If you have a physical office, you could do something as simple as communicating to your team that, when your door is shut, only to interrupt you for emergencies, and when the door is open, feel free to come in.
If you work remotely, you could set blocks of time on your calendar for your team when you’re free for people to pop in. You can also implement a closed-door policy with your family that lets them know when you need time to work without being interrupted. If you don’t have a door, something as simple as a sign on the back of your chair or desk can work!
The important thing to remember with this plan to minimize distractions is to communicate it to the people who need to know.
External Distraction #2: Technology
Even if you think people are your biggest external distraction, I’d bet even money that it’s actually your technology.
Technology distractions come in the form of your phone, emails, texts, pop-up notifications, social media...the list goes on and on! And there are two things you can put in place to really help minimize distractions when it comes to your technology.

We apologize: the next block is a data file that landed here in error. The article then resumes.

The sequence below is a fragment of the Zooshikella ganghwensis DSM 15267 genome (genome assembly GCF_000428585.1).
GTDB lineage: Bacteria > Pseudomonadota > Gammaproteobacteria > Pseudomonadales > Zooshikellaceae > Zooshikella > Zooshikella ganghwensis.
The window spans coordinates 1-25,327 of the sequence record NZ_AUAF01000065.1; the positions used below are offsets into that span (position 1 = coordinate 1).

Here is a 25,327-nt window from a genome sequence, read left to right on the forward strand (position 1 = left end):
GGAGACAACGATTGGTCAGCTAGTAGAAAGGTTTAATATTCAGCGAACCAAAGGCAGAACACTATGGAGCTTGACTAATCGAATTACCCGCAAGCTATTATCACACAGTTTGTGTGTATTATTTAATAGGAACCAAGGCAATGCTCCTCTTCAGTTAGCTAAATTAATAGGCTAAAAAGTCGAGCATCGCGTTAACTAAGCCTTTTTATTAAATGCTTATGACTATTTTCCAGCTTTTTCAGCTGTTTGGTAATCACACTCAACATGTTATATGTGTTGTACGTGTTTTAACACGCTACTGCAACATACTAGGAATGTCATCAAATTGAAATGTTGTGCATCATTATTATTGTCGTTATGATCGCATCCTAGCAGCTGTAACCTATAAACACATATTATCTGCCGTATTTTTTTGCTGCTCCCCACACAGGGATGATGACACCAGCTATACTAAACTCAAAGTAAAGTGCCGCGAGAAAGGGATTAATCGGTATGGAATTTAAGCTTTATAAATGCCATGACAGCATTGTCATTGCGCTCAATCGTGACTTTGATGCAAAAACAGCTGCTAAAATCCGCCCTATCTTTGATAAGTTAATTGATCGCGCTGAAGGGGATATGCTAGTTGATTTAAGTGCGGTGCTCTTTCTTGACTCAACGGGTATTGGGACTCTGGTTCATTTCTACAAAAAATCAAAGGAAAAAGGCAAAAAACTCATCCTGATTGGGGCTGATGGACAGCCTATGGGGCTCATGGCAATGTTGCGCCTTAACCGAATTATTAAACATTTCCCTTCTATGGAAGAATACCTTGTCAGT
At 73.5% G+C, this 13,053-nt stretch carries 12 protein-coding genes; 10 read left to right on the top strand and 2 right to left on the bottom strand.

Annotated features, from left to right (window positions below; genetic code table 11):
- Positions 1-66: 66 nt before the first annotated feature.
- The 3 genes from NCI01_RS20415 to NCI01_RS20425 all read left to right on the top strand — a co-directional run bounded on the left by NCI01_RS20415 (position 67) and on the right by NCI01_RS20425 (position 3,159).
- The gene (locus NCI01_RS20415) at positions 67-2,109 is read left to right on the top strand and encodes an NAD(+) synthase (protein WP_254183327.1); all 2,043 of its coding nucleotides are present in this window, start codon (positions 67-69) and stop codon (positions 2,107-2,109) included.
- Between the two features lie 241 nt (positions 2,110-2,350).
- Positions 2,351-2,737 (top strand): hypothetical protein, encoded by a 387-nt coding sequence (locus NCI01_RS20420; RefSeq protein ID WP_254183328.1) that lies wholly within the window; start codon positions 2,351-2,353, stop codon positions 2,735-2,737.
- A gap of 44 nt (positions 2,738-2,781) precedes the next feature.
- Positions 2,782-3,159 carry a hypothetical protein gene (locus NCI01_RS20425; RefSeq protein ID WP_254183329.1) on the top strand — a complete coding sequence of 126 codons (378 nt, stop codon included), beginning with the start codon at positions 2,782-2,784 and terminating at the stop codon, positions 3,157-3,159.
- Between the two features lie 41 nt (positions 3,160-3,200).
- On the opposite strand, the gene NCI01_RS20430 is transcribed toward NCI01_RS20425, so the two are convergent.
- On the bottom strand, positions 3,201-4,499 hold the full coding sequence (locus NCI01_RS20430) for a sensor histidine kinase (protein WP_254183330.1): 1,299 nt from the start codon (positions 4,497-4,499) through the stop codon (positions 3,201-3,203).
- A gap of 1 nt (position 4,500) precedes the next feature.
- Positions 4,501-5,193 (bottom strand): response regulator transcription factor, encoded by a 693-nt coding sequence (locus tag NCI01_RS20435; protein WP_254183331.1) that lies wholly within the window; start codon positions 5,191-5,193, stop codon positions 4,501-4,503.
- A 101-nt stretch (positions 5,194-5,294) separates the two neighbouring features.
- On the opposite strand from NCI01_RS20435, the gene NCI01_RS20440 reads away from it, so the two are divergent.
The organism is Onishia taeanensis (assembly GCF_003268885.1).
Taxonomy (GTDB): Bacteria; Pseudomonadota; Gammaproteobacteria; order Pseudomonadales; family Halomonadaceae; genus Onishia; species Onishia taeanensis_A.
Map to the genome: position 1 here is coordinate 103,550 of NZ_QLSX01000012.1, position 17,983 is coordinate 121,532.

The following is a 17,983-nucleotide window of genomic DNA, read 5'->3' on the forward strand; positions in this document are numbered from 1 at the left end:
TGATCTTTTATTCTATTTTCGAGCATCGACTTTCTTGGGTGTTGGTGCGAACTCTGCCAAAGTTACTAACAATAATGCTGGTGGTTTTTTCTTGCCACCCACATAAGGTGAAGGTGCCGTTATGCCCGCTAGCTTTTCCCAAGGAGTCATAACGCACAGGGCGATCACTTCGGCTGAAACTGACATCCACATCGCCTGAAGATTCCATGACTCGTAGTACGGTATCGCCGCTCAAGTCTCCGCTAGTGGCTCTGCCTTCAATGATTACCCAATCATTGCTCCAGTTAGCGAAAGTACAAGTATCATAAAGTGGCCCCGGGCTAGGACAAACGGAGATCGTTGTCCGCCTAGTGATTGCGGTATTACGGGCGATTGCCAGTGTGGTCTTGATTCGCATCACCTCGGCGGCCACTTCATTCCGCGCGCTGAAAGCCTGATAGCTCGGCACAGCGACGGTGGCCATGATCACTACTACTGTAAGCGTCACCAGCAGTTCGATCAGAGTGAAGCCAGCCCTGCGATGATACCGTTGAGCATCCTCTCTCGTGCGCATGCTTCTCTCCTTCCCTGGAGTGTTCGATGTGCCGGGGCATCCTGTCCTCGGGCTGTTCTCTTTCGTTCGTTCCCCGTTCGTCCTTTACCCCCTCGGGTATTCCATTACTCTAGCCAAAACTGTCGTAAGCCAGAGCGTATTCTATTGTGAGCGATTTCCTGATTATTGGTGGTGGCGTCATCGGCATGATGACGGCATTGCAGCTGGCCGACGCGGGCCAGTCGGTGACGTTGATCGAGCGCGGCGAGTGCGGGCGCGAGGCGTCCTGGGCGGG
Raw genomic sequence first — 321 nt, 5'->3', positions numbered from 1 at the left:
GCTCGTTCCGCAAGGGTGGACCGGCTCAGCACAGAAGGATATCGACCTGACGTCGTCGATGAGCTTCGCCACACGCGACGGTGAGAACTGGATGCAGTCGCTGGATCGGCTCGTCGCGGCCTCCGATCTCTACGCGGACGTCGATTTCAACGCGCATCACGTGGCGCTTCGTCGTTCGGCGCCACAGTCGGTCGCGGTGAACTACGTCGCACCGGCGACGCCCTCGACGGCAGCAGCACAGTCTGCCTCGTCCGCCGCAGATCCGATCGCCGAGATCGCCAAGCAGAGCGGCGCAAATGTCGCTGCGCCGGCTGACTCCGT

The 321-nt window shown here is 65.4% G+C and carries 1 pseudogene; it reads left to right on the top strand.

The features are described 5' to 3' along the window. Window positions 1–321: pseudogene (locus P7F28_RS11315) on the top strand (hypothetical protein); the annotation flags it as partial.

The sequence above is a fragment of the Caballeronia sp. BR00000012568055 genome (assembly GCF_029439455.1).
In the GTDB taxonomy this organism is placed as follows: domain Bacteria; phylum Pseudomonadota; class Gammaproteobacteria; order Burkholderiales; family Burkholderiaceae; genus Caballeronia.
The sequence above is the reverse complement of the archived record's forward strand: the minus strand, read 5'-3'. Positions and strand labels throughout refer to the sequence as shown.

First and foremost, turn off all notifications on all of your devices. This is one of the most game-changing time management tips I recommend to all moms.
If you’re unsure how to go about setting up your phone in a way that minimizes distractions, I encourage you to download my app ThePinkBee and check out my training on this.
You can, of course, create exceptions to get calls from certain family members, your kid’s school, etc. But for the most part, you don’t need those messages and alerts coming through all day.
Then, the second part of minimizing technology distractions is to set up scheduled times in your day to go in and check on the messages, emails, and notifications that have come in. This way, you can relax and know you’re not going to miss anything, but you’re also not going to get side-tracked every few minutes.